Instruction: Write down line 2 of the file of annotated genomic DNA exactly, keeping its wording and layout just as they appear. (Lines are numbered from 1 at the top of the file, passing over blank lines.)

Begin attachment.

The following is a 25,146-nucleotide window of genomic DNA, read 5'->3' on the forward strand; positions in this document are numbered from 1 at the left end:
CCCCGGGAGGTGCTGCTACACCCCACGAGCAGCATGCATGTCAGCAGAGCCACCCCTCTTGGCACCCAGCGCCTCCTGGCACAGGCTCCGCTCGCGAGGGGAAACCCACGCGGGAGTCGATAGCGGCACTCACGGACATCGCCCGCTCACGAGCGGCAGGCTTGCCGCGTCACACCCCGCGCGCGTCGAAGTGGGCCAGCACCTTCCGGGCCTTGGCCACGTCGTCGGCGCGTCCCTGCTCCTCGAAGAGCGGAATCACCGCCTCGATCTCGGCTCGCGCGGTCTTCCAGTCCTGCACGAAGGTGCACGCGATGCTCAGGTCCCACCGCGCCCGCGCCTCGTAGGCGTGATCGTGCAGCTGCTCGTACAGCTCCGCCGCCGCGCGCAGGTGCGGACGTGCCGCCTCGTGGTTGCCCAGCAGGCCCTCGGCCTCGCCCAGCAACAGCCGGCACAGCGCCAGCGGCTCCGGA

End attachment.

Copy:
CCCCGGGAGGTGCTGCTACACCCCACGAGCAGCATGCATGTCAGCAGAGCCACCCCTCTTGGCACCCAGCGCCTCCTGGCACAGGCTCCGCTCGCGAGGGGAAACCCACGCGGGAGTCGATAGCGGCACTCACGGACATCGCCCGCTCACGAGCGGCAGGCTTGCCGCGTCACACCCCGCGCGCGTCGAAGTGGGCCAGCACCTTCCGGGCCTTGGCCACGTCGTCGGCGCGTCCCTGCTCCTCGAAGAGCGGAATCACCGCCTCGATCTCGGCTCGCGCGGTCTTCCAGTCCTGCACGAAGGTGCACGCGATGCTCAGGTCCCACCGCGCCCGCGCCTCGTAGGCGTGATCGTGCAGCTGCTCGTACAGCTCCGCCGCCGCGCGCAGGTGCGGACGTGCCGCCTCGTGGTTGCCCAGCAGGCCCTCGGCCTCGCCCAGCAACAGCCGGCACAGCGCCAGCGGCTCCGGA